Also, do not forget to check out how this actually all works by starting up the frmCult. You can add members by filling in a firstname, lastname, and age, and pressing the Add button. To delete members, select one or multiple rows in the DataGridView and press the Remove button. The Form starts with 49 members. The first member you add should assign a new Captain. Try removing a Captain and see how the next member becomes a Captain. Try removing over ten Soldiers and then remove a Captain. No new Captain is assigned because it is not necessary with the current amount of members. The code in frmCult is pretty straightforward. It does not use all the functionality in our Cult class, but it shows nicely how the Marks and Ranks work (which is why we made our custom collection in the first place).

Going from Collection to List

As our Cult grows and grows, it becomes more than a group of happy together individuals. Politics start to play a role and with politics comes corruption. So a captain who has a nephew who also wants to join the Cult has an advantage because his uncle is actually a high ranking member. So what if this new member did not just wait in line, but sneaked in right between all the captains!? He would be a captain in no time! Since the Rank of our CultMembers is decided by their position in our collection, we have to have a way to get that nephew in at, let us say, position four. This is where IList<T> comes in. The IList<T> interface inherits from ICollection<T>. This is pretty easy because that means we have already discussed more than half of the IList<T> interface. So what does IList<T> add to ICollection<T>? Easy, indexing. Now this is a bit confusing with all the Extension Methods we already have. Even in an IEnumerable<T>, we can get items at specific indexes, for example, the Person at the nth position of our Cult. However, the IList<T> Interface also allows for adding at specific indexes. IList<T> only adds three methods and one property to the ICollection<T> Interface: Insert, IndexOf, RemoveAt, and Item (which is a default property, more on this later).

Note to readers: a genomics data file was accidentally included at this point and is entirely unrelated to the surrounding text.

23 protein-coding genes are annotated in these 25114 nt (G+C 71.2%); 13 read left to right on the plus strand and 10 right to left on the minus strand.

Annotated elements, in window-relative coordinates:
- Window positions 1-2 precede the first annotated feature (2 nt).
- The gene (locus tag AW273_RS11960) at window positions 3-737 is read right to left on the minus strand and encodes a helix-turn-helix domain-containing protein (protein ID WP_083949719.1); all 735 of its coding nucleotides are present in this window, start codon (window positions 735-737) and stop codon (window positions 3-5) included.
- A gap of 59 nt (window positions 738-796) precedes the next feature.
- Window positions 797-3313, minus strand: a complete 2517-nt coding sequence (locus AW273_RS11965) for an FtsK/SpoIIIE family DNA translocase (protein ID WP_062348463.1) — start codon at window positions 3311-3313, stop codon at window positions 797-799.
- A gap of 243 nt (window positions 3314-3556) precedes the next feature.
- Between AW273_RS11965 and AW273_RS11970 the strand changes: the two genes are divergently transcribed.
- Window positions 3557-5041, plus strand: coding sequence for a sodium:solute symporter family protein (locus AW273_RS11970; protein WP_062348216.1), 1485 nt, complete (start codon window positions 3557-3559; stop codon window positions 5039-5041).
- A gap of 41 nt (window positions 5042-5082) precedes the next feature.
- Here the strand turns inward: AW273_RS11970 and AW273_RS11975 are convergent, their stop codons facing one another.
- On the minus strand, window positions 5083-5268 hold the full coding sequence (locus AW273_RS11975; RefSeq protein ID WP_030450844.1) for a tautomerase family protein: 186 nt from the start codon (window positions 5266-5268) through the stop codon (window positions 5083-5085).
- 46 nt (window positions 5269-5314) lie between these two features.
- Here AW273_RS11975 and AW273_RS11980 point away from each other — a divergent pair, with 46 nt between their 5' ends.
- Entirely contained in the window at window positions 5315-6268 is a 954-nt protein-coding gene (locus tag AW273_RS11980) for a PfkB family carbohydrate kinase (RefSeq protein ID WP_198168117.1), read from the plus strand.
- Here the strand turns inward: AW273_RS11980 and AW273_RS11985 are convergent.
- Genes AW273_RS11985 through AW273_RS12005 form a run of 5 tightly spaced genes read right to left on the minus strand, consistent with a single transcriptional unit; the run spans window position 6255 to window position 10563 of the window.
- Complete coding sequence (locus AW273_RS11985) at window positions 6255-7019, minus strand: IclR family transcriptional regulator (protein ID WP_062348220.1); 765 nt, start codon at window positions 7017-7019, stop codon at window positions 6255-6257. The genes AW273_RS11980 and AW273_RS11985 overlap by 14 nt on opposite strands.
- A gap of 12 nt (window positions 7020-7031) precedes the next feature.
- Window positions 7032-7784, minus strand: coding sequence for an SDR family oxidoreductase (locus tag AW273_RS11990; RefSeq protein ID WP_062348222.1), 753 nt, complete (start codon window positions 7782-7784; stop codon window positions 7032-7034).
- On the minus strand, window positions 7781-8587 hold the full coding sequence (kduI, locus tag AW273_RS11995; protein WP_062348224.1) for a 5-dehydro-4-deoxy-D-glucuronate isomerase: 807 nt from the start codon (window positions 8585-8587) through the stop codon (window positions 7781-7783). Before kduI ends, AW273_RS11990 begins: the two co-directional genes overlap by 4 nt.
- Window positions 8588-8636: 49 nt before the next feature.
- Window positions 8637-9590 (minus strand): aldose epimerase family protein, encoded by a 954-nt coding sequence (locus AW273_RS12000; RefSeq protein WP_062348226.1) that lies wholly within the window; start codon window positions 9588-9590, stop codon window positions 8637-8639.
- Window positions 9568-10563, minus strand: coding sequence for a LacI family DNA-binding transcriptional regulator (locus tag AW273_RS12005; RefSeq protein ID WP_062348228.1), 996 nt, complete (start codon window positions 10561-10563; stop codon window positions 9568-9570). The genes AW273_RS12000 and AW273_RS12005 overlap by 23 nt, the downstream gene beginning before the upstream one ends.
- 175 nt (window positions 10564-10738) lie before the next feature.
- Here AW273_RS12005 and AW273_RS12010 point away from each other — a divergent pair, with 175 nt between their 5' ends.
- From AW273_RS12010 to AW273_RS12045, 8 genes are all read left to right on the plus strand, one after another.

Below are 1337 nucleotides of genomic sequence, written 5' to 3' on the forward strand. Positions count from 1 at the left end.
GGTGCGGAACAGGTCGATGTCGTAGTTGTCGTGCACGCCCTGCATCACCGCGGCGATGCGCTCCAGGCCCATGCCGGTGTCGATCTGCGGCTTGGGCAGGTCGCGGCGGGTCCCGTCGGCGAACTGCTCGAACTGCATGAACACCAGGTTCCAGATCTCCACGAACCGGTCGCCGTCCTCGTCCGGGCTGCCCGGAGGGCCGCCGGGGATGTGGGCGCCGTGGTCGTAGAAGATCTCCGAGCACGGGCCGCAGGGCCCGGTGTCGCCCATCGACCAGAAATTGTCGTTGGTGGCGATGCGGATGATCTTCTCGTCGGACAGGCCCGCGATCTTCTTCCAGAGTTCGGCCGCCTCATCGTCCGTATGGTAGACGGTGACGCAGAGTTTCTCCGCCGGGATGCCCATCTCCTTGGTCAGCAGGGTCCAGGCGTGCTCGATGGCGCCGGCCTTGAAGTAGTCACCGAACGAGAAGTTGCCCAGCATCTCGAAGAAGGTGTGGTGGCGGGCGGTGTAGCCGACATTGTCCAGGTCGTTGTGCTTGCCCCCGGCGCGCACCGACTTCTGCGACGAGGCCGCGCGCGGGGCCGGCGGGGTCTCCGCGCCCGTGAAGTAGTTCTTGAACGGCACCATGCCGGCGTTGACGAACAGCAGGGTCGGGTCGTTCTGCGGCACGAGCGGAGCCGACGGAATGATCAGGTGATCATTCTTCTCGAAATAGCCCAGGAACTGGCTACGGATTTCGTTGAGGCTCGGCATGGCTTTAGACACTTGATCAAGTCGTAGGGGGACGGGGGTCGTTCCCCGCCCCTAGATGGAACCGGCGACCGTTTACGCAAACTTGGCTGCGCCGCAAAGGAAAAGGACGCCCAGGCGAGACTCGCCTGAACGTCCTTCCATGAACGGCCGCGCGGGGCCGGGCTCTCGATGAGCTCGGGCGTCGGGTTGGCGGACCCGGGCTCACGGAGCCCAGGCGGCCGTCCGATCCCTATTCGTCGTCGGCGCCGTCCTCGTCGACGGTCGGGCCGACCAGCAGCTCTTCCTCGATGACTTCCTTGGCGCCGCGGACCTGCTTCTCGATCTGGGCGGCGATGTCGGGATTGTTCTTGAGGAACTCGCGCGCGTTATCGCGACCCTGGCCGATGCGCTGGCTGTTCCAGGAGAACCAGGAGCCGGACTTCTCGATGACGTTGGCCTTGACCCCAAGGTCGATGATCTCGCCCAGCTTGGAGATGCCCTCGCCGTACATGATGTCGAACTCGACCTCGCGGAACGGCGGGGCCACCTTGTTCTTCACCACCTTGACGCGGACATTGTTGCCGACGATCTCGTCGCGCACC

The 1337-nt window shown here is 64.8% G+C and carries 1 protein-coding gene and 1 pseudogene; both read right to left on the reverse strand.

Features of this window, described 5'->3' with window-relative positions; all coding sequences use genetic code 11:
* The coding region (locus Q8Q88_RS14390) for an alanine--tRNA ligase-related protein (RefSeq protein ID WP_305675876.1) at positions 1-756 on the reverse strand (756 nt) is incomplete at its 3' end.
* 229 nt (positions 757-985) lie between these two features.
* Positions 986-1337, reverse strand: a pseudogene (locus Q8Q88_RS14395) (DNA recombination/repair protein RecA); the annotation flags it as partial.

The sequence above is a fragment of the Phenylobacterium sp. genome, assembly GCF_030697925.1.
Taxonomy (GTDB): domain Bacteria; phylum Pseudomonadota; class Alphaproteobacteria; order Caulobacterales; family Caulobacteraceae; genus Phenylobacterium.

IList_Of_T_.png

I think the names of the methods are actually self-describing and need no further explanation. So let us look at how I have implemented them in the OrganisedCult. In this example, I have omitted the CanJoin method. In the Cult, members could join if no member with the same name has already joined. In the OrganisedCult, a new member should be at least 18 years of age. To focus on the IList<T> methods, I have not included this in the code below.

C#:
public class OrganisedCult : Cult, IList<Person>
{
    public OrganisedCult()
        : base()
    {
    }

    public OrganisedCult(IEnumerable<Person> people)
        : base(people)
    {
    }

    public int IndexOf(Person item)
    {
        Cultist cultist = base.InnerList.Where(c => 
                c.FullName == item.FullName).FirstOrDefault();
        return base.InnerList.IndexOf(cultist);
    }

    public void Insert(int index, Person item)
    {
        if (item == null)
            throw new ArgumentNullException("Item cannot be nothing.");
            // First check if the person can join.

        if (base.CanJoin(item))
        {
            // Create a cultist and insert it to the inner list.
            Cultist cultist = Cultist.CreateCultist(item, base.GetMark());
            base.InnerList.Insert(index, cultist);

            if (index < 2)
            {
                // If the just inserted person has an index lower than